The recent early February XIV patch drastically changed the SP system to make it easier to level at all ranks. Since it was implemented, I feel that a number of players have made another attempt at the game, mainly those initially frustrated by the difficult leveling system previously implemented. As one of the major problems with the game, this change will probably go a long way towards improving the population of the game and regaining community trust in the game.
But how exactly does this system work? And more importantly, how can the player base maximize their SP gain?
In this post, I'll go over the basic calculations involving in EXP and SP gain as well as how these rough formulas were deduced from basic observation. I'll include both solo as well as party play. I'll then make a couple discussion points about how to maximize EXP gain under the new system. I've provided some clean tables at the end of the post that will be useful in the future for those interested in predicting their own SP gains. For those not interested in the number crunching and just want the results, I suggest skipping down to the summary section.
The Mechanics of Combat SP (Part II)
Initial Solo Data Collection
My initial hypothesis was that the SP system in XIV would closely mimic that the EXP system in XI. The system in XI was based on level difference (or dLVL), where a static amount of EXP was granted for killing a mob of certain dLVL. In this system, killing a 50 mob at 48 would grant the same amount of EXP as killing a 52 mob at 50 (dLVL=2).
I started by trying to find a mob with a very wide, but known level range. I ended up choosing Fat Dodos near Cedarwood since there is a nice 25-34 level range, a lot of them, and they are fairly easy to kill at 26 Archer. The idea here is to just kill these solo until you potentially see 10 different EXP/SP values, with the assumption that each level of Fat Dodo will give a different value for the same level Archer. Once all 10 different values were collected, you could deduce that the highest EXP/SP value corresponded to the highest level Fat Dodo (34), the second highest 33, and so on and so forth. This procedure was repeated for a number of mobs using various jobs not in fatigue (26 Archer, 33 Gladiator, 50 Thaumaturge).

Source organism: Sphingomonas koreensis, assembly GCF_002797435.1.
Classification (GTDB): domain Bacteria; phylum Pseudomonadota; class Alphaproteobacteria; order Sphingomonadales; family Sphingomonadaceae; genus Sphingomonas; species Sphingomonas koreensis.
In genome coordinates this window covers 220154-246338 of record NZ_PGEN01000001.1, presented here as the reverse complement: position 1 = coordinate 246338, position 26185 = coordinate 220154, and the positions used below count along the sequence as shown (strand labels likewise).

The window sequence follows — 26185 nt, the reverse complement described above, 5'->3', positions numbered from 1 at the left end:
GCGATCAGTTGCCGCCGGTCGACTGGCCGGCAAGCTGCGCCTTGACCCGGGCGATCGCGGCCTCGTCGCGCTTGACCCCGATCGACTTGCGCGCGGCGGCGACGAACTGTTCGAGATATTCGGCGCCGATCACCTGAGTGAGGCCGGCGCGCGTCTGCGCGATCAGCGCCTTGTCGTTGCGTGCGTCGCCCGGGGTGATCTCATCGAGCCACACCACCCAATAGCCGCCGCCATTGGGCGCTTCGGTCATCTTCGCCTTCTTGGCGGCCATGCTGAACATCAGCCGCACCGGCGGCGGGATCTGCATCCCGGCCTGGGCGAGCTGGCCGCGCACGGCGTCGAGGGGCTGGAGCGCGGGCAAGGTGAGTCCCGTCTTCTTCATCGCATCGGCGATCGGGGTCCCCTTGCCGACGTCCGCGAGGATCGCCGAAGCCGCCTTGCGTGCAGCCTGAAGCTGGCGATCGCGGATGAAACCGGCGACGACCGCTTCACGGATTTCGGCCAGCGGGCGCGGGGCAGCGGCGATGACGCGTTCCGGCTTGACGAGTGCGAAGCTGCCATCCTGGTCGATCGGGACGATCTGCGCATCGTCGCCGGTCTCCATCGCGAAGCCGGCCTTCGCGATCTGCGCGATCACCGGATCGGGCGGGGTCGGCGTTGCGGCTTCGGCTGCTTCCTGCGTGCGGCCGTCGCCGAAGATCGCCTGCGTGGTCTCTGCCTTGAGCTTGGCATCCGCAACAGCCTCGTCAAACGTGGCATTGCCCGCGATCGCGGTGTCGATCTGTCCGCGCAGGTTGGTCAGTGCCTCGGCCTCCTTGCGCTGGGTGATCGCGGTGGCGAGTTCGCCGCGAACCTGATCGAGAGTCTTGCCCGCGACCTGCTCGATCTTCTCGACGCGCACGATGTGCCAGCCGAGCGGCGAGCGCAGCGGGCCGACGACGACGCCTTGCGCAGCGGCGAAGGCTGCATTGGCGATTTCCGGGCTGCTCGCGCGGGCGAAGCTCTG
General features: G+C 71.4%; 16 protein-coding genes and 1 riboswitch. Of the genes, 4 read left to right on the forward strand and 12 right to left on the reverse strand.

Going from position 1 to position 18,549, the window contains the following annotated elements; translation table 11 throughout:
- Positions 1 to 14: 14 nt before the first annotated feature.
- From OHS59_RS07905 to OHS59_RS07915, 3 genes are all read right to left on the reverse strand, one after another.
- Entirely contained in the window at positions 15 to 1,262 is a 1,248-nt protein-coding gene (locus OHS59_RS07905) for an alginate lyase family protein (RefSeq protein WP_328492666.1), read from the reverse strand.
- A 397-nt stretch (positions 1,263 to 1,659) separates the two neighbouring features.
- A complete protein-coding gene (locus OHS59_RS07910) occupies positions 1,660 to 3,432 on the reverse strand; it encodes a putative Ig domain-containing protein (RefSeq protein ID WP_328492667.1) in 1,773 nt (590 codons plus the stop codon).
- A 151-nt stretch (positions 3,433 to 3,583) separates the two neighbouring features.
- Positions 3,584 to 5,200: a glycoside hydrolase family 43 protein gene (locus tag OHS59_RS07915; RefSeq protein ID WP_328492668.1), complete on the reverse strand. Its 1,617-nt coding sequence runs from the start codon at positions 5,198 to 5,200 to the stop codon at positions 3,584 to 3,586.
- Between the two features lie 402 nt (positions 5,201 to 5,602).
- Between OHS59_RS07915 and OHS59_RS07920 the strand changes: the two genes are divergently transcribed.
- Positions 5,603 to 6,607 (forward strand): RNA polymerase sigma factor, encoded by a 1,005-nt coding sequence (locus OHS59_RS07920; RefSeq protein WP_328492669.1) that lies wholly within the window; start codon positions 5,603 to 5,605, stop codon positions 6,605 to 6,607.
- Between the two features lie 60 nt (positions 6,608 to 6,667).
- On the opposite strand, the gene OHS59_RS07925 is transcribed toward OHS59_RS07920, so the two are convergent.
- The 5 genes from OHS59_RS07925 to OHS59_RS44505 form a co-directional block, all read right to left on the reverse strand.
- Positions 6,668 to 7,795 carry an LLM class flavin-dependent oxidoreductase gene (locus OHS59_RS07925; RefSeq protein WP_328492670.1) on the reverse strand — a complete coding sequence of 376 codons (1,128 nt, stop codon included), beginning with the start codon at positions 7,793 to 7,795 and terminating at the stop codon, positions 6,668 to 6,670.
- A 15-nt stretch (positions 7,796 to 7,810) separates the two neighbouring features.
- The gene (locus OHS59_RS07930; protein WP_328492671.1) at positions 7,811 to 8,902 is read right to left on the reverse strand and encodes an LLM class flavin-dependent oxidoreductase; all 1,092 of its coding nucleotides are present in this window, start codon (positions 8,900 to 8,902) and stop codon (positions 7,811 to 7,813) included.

A summary of the initial data I collected is below, including:
- The amount of EXP/SP gained at each dLVL for the mob in question
- The job and rank used to collect the data (not in fatigue)
- The "color" of the mob that was killed
Based on this initial data set, we can see a couple of trends:
(1) SP for fighting different mobs at different levels can be the same as long as dLVL is the same
(2) The amount of SP gained is consistently 40% of the amount of EXP gained
(3) The "con" (color) system is NOT consistent with simply dLVL
(4) There were 2 distinct patterns of EXP/SP gain, which I separated into "Class 1" and "Class 2"
It became clear that the amount of SP gained is simply ~40% of the amount of EXP gained. For the rest of the discussion in this section, I will only refer to the EXP amount gained unless specified otherwise. One can simply convert to SP by multiplying the EXP value by 0.4.
This data set strongly suggested a system similar to XI where dLVL plays a critical role in determining the amount of EXP/SP gained. The 2 separate "classes", or patterns, made this system a bit more complex, however. To further analyze this, I separated these 2 classes, then divided each value in each class by the amount of EXP gained at dLVL=0. This means dividing all values in "Class 1" by 158 and all values in "Class 2" by 188. A table showing this is below:
When we do this, we find that both "Classes" have similar values once corrected with this division. I called the results of this correction the "modifier". The results of this strongly suggest that there are 2 main determinants to calculating EXP gain solo:
(1) The dLVL modifier, which ranges from 0.00 to 3.00. This modifier is arbitrarily set to 1.00 at dLVL=0.
(2) The Base EXP/SP, which is the amount of EXP/SP gained solo killing the mob at dLVL=0.
[ Solo EXP ] = [ Base EXP ] x [ dLVL Modifier ]
Analysis - the dLVL Modifier
As stated earlier, I arbitrarily set the dLVL modifier to 1.00 at dLVL=0. To clean up the results into a nicer table...
A couple of points to note from this system that I found interesting. First of all, the amount of EXP you gain is capped after fighting something 10 levels above you. This means that there is no incentive for fighting something over 10 levels above you. The scaling system is also very good when fighting mobs above you (0.20 increases each dLVL); whereas it is pretty slow scaling downward.
Data Collection and Analysis - Base EXP/SP
Base EXP/SP is the amount of EXP/SP the mob would give if killed solo at dLVL=0.